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Deposed Ukrainian leader admits mistakes on Crimea

Former Ukrainian President Viktor Yanukovych gestured Wednesday during an interview with The Associated Press in Rostov-on-Don, Russia.

Ivan Sekretarev/Associated Press

Former Ukrainian President Viktor Yanukovych gestured Wednesday during an interview with The Associated Press in Rostov-on-Don, Russia.

ROSTOV-ON-DON, Russia — Defensive and at times tearful, Ukraine’s ousted president conceded Wednesday that he made a mistake when he invited Russian troops into Crimea and vowed to try to negotiate with Vladimir Putin to get the coveted Black Sea peninsula back.

‘‘Crimea is a tragedy, a major tragedy,’’ Viktor Yanukovych told the Associated Press in his first interview since fleeing to Russia in February, following months-long protests focused on corruption and his decision to seek closer ties to Russia instead of the European Union.

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Putin said last month that Yanukovych had asked Russia to send its troops to Crimea to protect its people — a request seen as treason by many Ukrainians. Russian troops quickly overran Crimea, which has an ethnic Russian majority, taking over government and military facilities on the pretext of protecting Russians.

Asked about the move, Yanukovych said he made a mistake.

‘‘I was wrong,’’ he told the AP and Russia’s state NTV television, speaking in Russian. ‘‘I acted on my emotions.’’

Still, Yanukovych insisted that Russia’s takeover of Crimea wouldn’t have happened if he had stayed in power. He also denied responsibility for the sniper deaths of about 80 protesters in Kiev in February, for which he has been charged by Ukraine’s interim government.

As the world has watched the tumultuous events in Ukraine, the 63-year-old Yanukovych has rarely been seen, even as he has insisted he is still the country’s true leader. While Putin has been openly dismissive of Yanukovych, the Russian president has also described him as the legitimate leader and his ouster as illegal.

Yanukovych said he has spoken with Putin only twice by phone and once in person since he arrived in Russia, describing their talks as ‘‘difficult.’’ He said he hopes to have more meetings with the Russian leader to negotiate Crimea’s return to Ukraine.

‘‘We must search for ways . . . so that Crimea may have the maximum degree of independence possible . . . but be part of Ukraine,’’ he said.

Russia annexed Crimea last month following a hastily called referendum held two weeks after Russian troops took control of the region. Ukraine and the West have rejected the vote and the annexation as illegal.

Yanukovych’s comments on the Black Sea peninsula appeared to represent an attempt to shore up at least some support in his homeland, where even his backers have deserted him.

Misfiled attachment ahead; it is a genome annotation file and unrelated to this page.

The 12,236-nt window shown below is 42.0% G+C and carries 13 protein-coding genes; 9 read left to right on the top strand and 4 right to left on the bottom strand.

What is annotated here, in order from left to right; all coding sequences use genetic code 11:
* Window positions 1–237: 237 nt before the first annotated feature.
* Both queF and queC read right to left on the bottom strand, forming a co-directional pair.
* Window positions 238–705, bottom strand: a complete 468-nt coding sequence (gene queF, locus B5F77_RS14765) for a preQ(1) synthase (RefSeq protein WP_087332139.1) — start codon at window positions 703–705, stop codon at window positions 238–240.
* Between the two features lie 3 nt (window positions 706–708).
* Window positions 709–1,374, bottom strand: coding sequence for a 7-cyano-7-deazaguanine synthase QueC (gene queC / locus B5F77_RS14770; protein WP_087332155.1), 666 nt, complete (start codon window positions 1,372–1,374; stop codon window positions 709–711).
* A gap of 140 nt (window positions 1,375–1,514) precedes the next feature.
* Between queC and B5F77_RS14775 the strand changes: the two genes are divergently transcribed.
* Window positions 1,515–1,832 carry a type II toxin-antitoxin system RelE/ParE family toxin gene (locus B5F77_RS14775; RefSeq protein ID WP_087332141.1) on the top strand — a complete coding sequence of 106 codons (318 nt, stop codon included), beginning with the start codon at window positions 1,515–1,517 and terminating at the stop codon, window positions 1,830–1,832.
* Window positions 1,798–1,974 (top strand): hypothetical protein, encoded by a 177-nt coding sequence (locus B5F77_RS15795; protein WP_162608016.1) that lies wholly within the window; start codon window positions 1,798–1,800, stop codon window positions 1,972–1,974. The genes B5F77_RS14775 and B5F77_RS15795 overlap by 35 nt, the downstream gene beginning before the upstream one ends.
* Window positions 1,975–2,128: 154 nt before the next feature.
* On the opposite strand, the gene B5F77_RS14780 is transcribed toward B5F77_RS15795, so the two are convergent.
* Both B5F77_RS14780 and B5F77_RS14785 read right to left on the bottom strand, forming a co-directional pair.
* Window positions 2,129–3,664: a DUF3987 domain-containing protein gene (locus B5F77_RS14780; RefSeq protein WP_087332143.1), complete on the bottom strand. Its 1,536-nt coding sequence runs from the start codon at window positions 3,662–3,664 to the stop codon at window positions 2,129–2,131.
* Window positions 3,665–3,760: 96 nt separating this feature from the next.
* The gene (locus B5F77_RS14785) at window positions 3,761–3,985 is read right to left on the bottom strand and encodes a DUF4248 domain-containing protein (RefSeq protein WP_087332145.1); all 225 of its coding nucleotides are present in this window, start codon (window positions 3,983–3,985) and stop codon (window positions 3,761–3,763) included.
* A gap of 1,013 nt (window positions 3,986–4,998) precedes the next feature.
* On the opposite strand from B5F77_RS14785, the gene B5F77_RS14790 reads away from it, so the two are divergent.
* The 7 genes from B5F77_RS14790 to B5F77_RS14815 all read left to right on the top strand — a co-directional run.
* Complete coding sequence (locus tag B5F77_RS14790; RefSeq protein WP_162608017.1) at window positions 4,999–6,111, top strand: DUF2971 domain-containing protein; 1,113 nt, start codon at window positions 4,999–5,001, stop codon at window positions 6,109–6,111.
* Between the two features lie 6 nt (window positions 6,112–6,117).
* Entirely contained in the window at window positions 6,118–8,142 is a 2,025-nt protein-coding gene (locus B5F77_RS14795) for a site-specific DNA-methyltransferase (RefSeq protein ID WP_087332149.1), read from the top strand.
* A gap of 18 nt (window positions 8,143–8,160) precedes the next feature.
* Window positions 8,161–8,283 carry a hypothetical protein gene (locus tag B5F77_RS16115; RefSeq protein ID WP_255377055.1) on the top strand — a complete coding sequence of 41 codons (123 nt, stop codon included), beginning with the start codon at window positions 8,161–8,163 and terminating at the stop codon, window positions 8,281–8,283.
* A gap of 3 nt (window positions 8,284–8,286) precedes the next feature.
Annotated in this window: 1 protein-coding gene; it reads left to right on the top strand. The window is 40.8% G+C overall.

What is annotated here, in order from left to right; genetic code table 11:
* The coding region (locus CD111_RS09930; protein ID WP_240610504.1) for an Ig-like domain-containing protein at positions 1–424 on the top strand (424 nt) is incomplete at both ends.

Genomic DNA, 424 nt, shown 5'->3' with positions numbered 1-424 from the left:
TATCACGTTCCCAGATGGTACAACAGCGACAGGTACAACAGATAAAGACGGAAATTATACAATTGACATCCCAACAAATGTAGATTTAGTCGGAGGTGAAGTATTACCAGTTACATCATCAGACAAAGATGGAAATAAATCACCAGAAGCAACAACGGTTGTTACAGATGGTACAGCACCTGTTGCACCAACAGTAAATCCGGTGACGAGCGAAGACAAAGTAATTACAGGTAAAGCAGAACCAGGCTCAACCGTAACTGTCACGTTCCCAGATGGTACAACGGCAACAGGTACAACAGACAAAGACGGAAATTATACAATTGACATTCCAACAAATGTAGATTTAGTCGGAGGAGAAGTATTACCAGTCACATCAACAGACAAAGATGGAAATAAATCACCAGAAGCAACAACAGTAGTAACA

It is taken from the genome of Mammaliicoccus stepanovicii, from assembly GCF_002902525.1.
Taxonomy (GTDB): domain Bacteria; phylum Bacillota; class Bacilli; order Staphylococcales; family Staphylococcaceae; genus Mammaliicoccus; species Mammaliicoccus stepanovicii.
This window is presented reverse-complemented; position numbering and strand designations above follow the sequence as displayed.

While there is no expectation that Russia will roll back its annexation, Yanukovych’s statements could widen Putin’s options in talks on settling the Ukrainian crisis by creating an impression that Moscow could be open for discussions on Crimea’s status in the future.

Echoing the Kremlin’s position, Yanukovych said the Crimean referendum, in which residents overwhelmingly voted to join Russia, was a response to threats posed by radical nationalists in Ukraine.

However, he did not answer several questions about whether he would support a move by Russia, which has deployed tens of thousands of troops near the Ukrainian border, to move into other areas of the country on the pretext of protecting ethnic Russians.

Yanukovych echoed the key Kremlin demand for settling the Ukrainian crisis, pushing for a referendum that could turn Ukraine into a loosely knit federation. He said such a vote should be followed by constitutional reform, and only after that should Ukraine have a national election.

The interim government in Kiev has scheduled a presidential election for May 25.

Yanukovych has now lost the Ukrainian presidency twice in the past decade. In 2004, his presidential win was thrown out after the Orange Revolution protests caused the fraudulent election to be annulled.

Born in the Donetsk coal region of eastern Ukraine, Yanukovych worked at a metal plant before becoming an industrial manager and rising through the ranks to become a local governor and then prime minister, the country’s second-most powerful job at the time.

After he fled Ukraine, crowds of Ukrainians flocked to view Yanukovych’s opulent residence outside of Kiev and were shocked by its extravagant display of wealth amid the country’s financial ruin.

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